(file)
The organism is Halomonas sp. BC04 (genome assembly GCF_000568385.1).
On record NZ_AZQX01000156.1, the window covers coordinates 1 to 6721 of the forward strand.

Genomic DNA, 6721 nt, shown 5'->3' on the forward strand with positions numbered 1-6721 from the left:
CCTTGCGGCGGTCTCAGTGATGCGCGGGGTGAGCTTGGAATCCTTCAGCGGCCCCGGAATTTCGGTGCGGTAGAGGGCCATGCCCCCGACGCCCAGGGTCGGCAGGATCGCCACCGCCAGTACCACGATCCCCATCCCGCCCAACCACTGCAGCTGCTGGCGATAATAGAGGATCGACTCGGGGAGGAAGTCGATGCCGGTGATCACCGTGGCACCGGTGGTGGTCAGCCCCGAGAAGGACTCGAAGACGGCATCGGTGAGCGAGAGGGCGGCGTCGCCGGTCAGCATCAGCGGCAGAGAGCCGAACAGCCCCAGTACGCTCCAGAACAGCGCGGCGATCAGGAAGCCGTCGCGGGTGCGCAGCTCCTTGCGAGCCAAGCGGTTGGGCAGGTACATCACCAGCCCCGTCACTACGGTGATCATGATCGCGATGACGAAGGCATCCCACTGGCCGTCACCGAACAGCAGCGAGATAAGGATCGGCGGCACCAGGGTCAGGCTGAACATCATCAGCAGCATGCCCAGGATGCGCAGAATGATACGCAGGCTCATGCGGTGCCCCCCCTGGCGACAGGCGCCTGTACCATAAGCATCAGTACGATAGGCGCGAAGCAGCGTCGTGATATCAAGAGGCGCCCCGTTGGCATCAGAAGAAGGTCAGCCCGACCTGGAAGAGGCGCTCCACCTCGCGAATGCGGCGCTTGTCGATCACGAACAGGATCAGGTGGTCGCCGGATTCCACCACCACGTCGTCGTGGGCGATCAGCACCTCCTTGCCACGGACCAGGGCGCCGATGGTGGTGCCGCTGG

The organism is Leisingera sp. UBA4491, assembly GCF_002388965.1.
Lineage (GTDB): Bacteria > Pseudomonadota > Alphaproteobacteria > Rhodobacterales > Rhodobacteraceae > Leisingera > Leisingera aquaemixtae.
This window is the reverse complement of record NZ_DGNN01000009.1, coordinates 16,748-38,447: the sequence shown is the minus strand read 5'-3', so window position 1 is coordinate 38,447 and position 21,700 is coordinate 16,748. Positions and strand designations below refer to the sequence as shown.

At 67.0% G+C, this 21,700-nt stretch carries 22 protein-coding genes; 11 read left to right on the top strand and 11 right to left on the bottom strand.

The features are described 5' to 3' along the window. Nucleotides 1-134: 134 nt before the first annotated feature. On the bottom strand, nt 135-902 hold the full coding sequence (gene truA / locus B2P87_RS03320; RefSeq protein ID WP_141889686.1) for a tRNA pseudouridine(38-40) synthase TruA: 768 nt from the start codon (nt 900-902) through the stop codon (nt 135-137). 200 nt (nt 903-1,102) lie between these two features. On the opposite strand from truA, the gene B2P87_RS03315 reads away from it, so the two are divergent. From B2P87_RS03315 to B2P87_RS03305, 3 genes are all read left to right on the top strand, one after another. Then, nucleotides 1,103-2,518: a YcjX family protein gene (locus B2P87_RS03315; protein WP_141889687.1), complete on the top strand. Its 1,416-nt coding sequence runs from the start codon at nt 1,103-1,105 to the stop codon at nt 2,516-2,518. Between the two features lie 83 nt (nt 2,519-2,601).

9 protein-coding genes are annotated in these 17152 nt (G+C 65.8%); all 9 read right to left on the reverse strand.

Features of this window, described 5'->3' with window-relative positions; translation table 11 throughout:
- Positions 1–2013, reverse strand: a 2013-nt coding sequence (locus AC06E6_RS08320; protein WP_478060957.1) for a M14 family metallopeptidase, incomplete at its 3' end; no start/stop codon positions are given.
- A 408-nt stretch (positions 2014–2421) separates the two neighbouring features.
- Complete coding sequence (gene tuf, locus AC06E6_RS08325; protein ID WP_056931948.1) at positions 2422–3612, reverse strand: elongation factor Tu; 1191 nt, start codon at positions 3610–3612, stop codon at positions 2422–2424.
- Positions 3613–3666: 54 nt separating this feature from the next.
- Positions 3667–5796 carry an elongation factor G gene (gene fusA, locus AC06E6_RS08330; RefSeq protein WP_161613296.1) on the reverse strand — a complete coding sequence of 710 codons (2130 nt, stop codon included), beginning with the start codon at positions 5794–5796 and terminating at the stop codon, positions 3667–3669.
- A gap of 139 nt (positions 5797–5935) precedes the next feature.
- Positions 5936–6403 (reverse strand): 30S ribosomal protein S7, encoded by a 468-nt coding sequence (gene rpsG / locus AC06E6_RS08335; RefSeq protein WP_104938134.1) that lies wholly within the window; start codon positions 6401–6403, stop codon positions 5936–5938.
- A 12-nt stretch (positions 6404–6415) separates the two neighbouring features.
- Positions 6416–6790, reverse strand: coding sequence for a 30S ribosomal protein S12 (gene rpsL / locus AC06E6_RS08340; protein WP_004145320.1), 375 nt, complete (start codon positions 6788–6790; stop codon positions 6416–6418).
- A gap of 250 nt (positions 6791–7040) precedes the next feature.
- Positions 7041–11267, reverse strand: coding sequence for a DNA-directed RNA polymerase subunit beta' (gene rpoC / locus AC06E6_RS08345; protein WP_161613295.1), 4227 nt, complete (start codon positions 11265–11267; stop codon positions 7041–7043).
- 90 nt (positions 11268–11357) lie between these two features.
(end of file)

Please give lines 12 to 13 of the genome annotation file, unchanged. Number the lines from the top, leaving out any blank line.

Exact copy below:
- Positions 1–2013, reverse strand: a 2013-nt coding sequence (locus AC06E6_RS08320; protein WP_478060957.1) for a M14 family metallopeptidase, incomplete at its 3' end; no start/stop codon positions are given.
- A 408-nt stretch (positions 2014–2421) separates the two neighbouring features.